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Sep 27, 2018

Creative New Zealand has published the latest Audience Atlas New Zealand research to provide indepth information on this country’s market for arts and culture.

The companion study to New Zealanders and the arts, Audience Atlas New Zealand 2017 is the latest update on the triennial research, which began in 2011. It shows how the market for arts and culture  has changed in composition and value – and how attitudes have changed – over time.

Audience Atlas New Zealand 2017 measures the current, lapsed and potential markets for more than 40 artforms. The study also explores New Zealanders’ behaviour and attitudes towards supporting the arts through donating, volunteering and joining arts organisations.

As well as providing a national overview of the culture sector the research includes specific information by artform, audience segment and region.  It is designed to benefit all arts and culture organisation regardless of size.

Creative New Zealand aims to build arts organisations’ understanding of audiences and increase their ability to develop markets for their work, which will ultimately strengthen the sustainability of country’s arts and culture sector.

Audience Atlas New Zealand 2017 was launched at Creative New Zealand’s annual arts hui Nui te Kōrero on 23 May 2018.

 

View the original article


Connecting Australians: Results of the National Arts Participation Survey is the third in a landmark series by the Australia Council for the Arts, following editions in 2009 and 2013. It measures Australians’ engagement with the arts in 2016 – attending arts events, exhibitions and festivals; reading; listening to music; sharing and connecting with the arts online; and creating art themselves.

The arts encompass theatre, dance, visual arts and craft, music, literature, First Nations and cross-art form work. Engagement with a person’s own cultural background through the arts is articulated for the first time, along with festival attendance and community arts and cultural development activities. The survey also captures the value of the arts to Australians through their attitudes, views about the impacts of the arts, and propensity to donate time or money to the arts.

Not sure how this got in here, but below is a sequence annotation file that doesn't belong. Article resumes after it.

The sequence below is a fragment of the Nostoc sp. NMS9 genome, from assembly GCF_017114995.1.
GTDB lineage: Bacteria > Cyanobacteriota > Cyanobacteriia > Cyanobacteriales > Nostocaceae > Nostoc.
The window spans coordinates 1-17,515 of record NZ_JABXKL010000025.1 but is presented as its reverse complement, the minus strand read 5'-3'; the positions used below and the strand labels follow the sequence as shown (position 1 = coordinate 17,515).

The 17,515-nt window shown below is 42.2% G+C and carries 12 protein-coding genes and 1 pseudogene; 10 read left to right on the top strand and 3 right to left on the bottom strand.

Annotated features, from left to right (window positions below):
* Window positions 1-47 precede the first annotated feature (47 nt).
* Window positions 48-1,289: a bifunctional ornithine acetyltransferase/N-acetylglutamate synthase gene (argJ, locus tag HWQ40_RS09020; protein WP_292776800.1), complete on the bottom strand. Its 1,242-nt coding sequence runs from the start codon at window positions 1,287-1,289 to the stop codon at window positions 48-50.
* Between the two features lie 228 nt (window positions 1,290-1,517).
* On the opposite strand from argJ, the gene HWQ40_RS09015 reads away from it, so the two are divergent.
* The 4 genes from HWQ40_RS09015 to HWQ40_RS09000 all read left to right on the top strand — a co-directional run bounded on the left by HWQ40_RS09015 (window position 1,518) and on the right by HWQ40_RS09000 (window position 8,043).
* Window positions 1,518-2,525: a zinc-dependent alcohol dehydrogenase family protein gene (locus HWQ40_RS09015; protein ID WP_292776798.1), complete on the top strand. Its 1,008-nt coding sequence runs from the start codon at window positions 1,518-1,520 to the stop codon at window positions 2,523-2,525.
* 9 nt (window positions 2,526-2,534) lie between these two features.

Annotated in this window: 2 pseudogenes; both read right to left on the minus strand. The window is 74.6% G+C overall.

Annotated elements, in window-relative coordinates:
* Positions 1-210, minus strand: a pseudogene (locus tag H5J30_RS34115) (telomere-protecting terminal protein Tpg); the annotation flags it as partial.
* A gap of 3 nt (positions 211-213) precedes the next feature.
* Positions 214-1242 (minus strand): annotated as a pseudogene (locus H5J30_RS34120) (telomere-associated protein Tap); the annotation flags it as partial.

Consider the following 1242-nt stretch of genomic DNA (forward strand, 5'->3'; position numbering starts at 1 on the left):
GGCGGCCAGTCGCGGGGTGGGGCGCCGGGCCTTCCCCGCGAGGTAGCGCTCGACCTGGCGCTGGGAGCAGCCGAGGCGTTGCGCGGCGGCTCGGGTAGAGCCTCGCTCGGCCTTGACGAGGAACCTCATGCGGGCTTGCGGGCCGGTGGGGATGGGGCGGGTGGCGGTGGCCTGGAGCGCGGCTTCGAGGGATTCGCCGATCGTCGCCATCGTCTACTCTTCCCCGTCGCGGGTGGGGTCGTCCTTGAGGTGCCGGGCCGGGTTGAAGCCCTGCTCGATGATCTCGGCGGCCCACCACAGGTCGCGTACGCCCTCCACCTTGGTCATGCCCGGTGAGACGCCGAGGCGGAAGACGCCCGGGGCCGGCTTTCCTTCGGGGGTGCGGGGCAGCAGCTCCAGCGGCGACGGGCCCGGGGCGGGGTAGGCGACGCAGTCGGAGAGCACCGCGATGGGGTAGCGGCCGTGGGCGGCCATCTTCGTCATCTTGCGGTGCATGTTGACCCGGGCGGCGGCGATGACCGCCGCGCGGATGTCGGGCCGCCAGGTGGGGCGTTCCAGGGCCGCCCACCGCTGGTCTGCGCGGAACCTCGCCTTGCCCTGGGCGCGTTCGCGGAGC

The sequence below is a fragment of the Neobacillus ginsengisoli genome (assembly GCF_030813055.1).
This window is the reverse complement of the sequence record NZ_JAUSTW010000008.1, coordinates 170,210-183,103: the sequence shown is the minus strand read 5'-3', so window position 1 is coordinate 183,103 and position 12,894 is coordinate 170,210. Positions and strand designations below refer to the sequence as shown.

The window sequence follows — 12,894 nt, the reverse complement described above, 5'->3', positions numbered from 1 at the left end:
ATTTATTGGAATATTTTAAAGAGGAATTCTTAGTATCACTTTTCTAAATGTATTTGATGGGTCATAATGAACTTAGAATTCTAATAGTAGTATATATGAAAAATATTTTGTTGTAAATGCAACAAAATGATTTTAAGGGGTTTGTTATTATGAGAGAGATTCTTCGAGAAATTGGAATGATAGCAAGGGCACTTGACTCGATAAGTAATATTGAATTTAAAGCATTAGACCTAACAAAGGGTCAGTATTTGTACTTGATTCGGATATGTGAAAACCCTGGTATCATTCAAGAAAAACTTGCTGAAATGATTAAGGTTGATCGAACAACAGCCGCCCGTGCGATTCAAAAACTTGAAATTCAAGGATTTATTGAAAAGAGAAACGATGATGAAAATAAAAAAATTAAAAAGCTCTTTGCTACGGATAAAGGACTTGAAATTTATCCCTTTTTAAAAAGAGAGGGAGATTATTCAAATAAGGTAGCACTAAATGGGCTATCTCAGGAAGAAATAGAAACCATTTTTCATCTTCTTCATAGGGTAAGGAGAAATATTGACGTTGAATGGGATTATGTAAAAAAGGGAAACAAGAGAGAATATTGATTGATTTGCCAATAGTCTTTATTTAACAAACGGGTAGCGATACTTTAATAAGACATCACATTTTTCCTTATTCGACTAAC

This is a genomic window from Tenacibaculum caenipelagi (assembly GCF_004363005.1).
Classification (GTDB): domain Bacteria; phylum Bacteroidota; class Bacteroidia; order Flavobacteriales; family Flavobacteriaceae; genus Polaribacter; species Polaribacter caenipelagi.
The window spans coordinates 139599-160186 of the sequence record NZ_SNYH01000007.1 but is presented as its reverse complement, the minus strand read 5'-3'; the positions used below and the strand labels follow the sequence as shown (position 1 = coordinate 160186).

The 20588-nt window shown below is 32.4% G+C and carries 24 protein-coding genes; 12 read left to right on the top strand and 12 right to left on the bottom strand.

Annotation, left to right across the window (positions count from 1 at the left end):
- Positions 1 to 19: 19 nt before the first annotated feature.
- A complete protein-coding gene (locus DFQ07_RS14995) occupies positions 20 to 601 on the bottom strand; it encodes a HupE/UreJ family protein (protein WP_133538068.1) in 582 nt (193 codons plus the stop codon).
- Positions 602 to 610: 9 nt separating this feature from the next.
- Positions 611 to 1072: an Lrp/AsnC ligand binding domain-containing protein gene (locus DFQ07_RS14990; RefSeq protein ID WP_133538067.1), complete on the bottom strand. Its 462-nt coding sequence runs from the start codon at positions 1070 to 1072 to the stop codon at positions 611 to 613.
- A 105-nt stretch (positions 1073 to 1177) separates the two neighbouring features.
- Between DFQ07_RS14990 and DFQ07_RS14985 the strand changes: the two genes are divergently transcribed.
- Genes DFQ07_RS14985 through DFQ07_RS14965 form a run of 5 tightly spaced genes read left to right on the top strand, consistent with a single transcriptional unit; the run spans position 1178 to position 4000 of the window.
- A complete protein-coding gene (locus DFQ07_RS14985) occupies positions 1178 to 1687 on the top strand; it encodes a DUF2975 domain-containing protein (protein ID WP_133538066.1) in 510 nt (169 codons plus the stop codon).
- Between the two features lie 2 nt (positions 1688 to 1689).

Aug 10, 2018

This interesting 2017 resource from TRGarts allows arts professionals to set some of the key metrics for arts organizations to build loyalty. It's very useful to better understand where you are at in terms of your ability to attract vs. retain users as well as to be able to set goals and start your first steps towards an organized loyalty plan in time. It outlines the importance of keeping the churn rate or attrition low as much as acquiring new single ticket buyers in order to grow in a sustainable way, providing good examples and figures to express these concepts.

Tags: Use Of Data

Feb 13, 2018

As public subsidies for the arts change, organizations must rely on people—their audiences and patrons—to provide the revenue to sustain them long-term. How can organizations build a new business model that both serves audiences and relies on them for revenue? The first step is to see what the data says about building these patron relationships.

In this keynote, Jill Robinson of the arts consulting firm TRG Arts will offer data-inspired lessons on how organizations can monetize patron relationships to drive the revenue that allows the entire organization to thrive, instead of merely surviving. Jill will also discuss data collection and privacy concerns, and how to create incentives for genuine connection between patrons and organization. You’ll learn how pricing and demand, patron loyalty, database management, and artistic programming each impact patron-generated revenue, and how they can be integrated into an organization-wide culture to drive revenue. When marketers leverage this integrated model, they can make the most of their marketing budget, and start cultivating audiences for a sustainable future. This session will discuss these specific questions:

  1. Why does loyalty matter? How can higher ROI on each patron build sustainable arts organizations?
  2. Not all patrons are created equal. How can we right-size our marketing investments in different groups of patrons?
  3. Does the type of programming that a patron attends determine future ROI?